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Calgary: 1-800-482-6173

Edmonton: 1-800-661-9949

Ontario: 1-888-677-0008

Saskatchewan: 1-855-269-4848

BC: 1-888-543-1113

Design Considerations for Your Packaging Labels

Developing a label for your product is an important task, and you need to balance branding platforms, presentation, shelf impact, and your marketing goals. By taking a few considerations into account when developing your packaging label strategy, you will be able to succeed in all of these areas.

Make Labeling a Priority

The packaging labels that you use should not be an afterthought. Your packaging materials and label should work together both aesthetically and physically, and choosing a certain type of label will affect the design of your container. When considering packaging solutions you should also examine all of your labeling options, as deciding on these will allow you to get your package onto the market as quickly as possible.

Consider Your Label in Context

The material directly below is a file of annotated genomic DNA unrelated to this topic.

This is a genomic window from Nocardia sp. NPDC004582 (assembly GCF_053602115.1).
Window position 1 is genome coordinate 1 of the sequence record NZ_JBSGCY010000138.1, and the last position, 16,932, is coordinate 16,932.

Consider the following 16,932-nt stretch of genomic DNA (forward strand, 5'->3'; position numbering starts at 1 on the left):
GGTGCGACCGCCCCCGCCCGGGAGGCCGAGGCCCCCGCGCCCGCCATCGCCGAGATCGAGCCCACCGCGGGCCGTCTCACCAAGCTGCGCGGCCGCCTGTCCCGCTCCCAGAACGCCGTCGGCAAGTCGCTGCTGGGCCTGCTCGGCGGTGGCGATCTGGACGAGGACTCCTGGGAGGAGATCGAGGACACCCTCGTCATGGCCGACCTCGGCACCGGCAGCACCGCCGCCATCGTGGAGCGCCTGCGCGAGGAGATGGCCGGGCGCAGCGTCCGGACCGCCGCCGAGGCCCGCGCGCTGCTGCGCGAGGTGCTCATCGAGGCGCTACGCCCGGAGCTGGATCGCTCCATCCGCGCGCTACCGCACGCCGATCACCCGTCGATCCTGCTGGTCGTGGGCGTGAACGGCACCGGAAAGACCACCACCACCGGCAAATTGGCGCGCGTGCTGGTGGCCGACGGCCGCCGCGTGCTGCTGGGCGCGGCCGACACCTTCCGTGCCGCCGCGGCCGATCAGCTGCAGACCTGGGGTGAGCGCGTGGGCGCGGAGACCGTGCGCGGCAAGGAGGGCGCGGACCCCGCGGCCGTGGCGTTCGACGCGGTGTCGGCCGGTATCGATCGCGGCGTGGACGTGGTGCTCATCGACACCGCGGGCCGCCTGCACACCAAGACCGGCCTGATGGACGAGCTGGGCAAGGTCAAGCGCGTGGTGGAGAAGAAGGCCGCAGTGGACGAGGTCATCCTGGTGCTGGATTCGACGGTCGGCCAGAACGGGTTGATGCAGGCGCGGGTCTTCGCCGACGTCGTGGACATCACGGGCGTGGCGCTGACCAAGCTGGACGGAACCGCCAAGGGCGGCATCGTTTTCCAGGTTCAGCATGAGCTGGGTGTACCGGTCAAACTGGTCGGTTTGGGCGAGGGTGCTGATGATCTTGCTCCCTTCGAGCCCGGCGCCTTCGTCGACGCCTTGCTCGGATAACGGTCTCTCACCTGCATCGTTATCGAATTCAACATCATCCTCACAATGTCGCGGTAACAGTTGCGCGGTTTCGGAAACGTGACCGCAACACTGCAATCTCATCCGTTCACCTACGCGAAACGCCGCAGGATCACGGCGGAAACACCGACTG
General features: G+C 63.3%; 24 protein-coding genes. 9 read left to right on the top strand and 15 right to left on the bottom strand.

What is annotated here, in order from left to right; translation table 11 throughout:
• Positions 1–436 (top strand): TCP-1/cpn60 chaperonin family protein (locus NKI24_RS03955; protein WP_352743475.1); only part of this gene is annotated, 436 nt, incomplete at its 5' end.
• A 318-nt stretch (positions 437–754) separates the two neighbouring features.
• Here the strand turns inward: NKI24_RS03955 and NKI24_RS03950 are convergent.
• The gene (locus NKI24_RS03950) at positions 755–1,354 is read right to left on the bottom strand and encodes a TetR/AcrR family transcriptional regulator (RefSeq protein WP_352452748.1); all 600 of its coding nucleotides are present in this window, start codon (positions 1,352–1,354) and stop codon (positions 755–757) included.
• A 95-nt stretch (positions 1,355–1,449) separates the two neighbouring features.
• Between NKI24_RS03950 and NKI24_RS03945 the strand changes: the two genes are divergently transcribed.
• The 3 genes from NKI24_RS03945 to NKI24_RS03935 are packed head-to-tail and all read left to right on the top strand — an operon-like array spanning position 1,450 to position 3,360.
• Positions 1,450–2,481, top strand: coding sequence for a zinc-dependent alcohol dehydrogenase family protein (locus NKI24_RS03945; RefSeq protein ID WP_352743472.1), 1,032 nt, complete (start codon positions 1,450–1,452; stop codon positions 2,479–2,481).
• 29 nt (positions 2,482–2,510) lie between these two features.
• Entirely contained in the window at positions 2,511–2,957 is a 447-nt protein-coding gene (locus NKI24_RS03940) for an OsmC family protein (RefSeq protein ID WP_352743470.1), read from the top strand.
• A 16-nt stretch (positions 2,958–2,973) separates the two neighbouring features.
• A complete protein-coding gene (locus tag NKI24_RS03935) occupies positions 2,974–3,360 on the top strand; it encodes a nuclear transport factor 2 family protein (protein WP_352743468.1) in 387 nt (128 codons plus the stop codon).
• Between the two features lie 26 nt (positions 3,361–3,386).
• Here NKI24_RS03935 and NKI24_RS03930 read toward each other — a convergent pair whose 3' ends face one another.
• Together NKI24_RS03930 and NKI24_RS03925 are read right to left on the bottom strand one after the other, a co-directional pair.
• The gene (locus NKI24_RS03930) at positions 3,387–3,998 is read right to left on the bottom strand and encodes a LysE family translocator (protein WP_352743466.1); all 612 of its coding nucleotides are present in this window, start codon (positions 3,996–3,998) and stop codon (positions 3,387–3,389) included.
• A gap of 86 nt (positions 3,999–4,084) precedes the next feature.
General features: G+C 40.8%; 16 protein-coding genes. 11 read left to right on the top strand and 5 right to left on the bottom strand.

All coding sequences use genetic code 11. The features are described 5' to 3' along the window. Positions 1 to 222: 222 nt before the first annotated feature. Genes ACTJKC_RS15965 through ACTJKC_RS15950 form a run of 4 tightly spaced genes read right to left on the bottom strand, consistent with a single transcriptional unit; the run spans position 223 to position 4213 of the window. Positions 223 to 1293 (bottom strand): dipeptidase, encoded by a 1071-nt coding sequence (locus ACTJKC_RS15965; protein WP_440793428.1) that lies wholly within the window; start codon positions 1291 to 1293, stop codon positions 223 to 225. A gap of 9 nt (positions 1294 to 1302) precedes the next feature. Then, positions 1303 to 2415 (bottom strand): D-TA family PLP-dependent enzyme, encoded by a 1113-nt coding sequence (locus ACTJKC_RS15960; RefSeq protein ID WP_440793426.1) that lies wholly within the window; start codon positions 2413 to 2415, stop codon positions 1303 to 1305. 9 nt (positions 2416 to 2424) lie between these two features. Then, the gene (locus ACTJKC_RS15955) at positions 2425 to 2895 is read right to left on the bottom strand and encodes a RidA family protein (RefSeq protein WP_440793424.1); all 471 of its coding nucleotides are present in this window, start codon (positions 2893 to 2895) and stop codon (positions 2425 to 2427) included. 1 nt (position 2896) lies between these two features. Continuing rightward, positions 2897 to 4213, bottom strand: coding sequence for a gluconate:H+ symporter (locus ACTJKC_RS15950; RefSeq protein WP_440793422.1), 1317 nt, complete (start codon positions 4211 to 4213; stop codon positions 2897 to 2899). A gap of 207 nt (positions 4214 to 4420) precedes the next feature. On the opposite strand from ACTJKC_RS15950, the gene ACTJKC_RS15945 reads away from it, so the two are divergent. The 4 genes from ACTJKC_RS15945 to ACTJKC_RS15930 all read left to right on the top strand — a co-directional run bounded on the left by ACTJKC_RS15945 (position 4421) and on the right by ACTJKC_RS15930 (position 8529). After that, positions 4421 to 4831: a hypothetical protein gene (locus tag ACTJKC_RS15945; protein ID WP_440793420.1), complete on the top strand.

Don’t look at your label as an independent part. Examine it in terms of the context in which it will be displayed on a shelf. Consider whether your label
design will look appropriate while providing enough contrast in order to be noticed in a crowd of other products. Ensure that your label doesn’t become
obscured by your display or within other marketing contexts.

Functionality Trumps Decoration

When considering what label to use, ensure that functionality is more important than decoration. Consider what you expect out of a label, and some
questions you may want to ask yourself include the following:

  • Do I need to include regulatory or compliance information?
  • Will regulations possibly change in the future?
  • Will a certain functionality aspect make my product easier for the customer to open?
  • Do I need to hide an unattractive product?
  • Will including information increase the amount of my product that a person buys?
  • Can I promote other products with the use of my label?

Less Means More

Many customers believe that less means more. Your label should include a maximum of four primary messages for your customer, including:

  • Name of the product
  • Name of the brand
  • Serving size for food products
  • One feature or benefit

Customers have a variety of choices when shopping for products, so crowding your label with too many elements or excessive text may frustrate and confuse them.

Minimize Label Materials

Product packaging manufacturers are beginning to offer more options for thin labels that reduce the amount of materials you will need to consume. However, before you commit to any label long term you should be sure to thoroughly test its performance.


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